UbD - Bridging the Gap

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A Focus on UbD and Backward Design

A Focus on UbD and Backward Design

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  • 1. UNDERSTANDING BY DESIGN Bridging the Gap Between Curriculum and Authentic Learning
  • 2. TRAINING NORMS • Take care of your personal needs • Participate actively • Be mindful of time limits • Monitor personal use of technology • Be respectful of learning and the learner
  • 3. TRAINING OBJECTIVES: BEGINNING WITHTHE END IN MIND We will: • explore the curriculum design process utilizing UbD and Backward Design • write essential questions • develop an action plan using Backward Design • discuss strategies for implementation • explore the role of technology and curriculum • review effective instruction
  • 4. INTRODUCEYOURSELF • On the Padlet, introduce yourself by sharing your name, content, grade level and school. • Take a selfie and include 1word that describes your view of “curriculum”. • Be prepared to share why you chose this word. http://padlet.com/achapman/ UbDIntros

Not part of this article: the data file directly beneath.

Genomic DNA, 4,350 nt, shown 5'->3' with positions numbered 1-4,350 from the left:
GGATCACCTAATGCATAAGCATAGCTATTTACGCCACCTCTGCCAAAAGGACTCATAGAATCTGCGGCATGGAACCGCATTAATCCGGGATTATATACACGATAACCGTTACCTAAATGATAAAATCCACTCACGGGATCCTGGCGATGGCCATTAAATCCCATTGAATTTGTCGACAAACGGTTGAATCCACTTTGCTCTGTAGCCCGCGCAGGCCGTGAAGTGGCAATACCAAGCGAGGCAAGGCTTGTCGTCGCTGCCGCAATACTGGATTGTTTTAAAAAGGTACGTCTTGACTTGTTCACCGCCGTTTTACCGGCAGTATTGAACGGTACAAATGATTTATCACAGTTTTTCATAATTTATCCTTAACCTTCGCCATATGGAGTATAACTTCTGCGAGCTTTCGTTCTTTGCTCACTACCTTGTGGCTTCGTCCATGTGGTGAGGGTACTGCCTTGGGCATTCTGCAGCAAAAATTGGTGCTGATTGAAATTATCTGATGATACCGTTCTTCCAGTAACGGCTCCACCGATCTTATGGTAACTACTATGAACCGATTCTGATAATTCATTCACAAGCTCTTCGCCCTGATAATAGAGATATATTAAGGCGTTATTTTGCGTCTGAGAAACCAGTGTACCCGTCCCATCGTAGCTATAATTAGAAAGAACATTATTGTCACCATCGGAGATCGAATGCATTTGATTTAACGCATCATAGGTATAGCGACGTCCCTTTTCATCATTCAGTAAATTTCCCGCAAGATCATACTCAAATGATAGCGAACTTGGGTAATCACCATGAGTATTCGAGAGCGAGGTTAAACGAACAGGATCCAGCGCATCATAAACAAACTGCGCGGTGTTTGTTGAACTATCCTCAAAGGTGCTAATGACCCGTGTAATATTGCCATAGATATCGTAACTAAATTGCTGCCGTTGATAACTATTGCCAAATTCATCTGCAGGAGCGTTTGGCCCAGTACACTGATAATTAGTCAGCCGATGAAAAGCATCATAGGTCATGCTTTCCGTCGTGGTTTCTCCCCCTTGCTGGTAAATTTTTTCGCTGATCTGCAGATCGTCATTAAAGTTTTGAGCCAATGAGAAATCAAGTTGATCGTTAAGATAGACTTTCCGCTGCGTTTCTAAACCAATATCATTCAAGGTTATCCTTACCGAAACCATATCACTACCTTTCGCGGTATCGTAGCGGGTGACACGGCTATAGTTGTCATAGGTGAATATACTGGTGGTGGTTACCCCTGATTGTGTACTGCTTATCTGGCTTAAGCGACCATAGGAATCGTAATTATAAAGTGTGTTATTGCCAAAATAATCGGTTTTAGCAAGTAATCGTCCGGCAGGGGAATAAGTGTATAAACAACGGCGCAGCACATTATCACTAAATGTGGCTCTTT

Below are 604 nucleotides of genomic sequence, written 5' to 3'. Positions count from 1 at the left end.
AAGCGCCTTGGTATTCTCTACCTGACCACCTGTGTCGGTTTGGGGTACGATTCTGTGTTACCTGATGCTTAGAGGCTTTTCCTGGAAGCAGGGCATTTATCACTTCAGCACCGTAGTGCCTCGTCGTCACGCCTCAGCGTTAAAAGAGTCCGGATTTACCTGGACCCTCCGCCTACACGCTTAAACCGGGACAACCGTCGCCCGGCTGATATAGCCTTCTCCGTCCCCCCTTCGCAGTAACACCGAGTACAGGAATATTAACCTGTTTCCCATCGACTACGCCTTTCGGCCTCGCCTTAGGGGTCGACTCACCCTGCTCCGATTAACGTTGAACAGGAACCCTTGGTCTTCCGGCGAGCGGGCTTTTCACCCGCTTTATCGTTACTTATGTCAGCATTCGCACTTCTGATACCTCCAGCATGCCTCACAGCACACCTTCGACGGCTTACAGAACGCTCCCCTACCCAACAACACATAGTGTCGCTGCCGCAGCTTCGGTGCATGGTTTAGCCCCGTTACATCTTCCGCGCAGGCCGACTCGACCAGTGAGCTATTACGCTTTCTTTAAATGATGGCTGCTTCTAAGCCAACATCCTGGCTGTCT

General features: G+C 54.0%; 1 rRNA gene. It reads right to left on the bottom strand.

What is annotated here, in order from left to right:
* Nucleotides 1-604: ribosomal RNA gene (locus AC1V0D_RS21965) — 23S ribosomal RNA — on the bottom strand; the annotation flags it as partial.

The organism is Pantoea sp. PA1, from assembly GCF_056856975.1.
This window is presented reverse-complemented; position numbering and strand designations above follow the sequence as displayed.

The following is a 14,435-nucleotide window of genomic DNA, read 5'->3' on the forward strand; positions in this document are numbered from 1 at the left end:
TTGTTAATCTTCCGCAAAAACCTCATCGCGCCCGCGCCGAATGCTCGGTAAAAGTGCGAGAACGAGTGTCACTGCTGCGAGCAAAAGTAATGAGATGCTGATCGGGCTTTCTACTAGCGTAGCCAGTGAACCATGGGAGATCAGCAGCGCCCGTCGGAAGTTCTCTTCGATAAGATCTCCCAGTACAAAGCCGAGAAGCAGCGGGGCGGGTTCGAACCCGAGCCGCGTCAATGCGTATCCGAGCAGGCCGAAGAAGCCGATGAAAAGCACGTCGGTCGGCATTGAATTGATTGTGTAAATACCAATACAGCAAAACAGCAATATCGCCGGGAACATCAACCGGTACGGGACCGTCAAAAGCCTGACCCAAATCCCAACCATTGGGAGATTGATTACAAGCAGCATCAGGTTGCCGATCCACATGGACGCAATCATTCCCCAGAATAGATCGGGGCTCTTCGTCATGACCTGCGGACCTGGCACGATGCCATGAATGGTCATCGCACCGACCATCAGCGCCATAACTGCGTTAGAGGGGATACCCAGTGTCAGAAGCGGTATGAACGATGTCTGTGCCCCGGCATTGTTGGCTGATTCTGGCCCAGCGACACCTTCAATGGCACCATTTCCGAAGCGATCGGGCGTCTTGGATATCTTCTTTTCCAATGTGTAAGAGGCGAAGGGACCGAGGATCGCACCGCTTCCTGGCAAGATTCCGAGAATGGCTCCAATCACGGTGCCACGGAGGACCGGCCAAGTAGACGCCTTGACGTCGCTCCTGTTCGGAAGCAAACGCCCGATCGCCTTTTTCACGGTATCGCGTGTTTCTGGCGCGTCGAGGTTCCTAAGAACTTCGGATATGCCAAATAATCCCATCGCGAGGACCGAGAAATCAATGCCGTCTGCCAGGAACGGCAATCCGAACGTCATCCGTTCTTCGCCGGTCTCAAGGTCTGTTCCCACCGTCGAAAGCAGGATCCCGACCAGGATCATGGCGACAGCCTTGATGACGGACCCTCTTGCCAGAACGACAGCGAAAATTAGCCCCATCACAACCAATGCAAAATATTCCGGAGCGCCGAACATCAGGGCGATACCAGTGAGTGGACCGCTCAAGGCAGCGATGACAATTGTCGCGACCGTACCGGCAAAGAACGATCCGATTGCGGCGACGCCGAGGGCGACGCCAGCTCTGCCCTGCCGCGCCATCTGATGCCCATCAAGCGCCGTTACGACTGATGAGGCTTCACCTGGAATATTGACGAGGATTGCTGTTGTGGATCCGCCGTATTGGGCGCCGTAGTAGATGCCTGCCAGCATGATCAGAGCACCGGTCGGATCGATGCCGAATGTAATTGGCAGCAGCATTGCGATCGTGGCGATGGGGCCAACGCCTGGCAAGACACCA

• 5. GETTING STARTED
  • 6. “LEARNING GIVES CREATIVITY,
 CREATIVITY LEADSTOTHINKING,
 THINKING PROVIDES KNOWLEDGE,
 KNOWLEDGE MAKESYOU GREAT.” ! ― A.P.J.ABDUL KALAM
  • 7. WHY UNDERSTANDING BY DESIGN? • Understanding by Design represents a way of thinking about the design of curriculum, instruction, and assessment and pulls together many ideas and processes that have been tested both through research and classroom use. Used independently, these ideas and processes are valuable. Used within the conceptual framework of Understanding by Design, these ideas and processes can result in a way of thinking about curriculum, instruction, and assessment that can give rise to powerful learning experiences that result in deeper understandings of facts, concepts, generalizations and principles. (McTighe & Wiggins, 2005)
  • 8. BIG IDEAS OF UBD • Backward Design: Plans need to be aligned to be effective • Understanding vs Big Idea: Create a transfer of the learning to “make it stick”; students should be able to apply the learning • Meaningful learning: Make it relevant to engage and excite the learner; differentiated
  • 9. A CLOSER LOOK AT BACKWARD DESIGN • Why is it called Backward Design? • What are the basic steps to the backward design planning process? • How can I design an assessment before I teach a unit?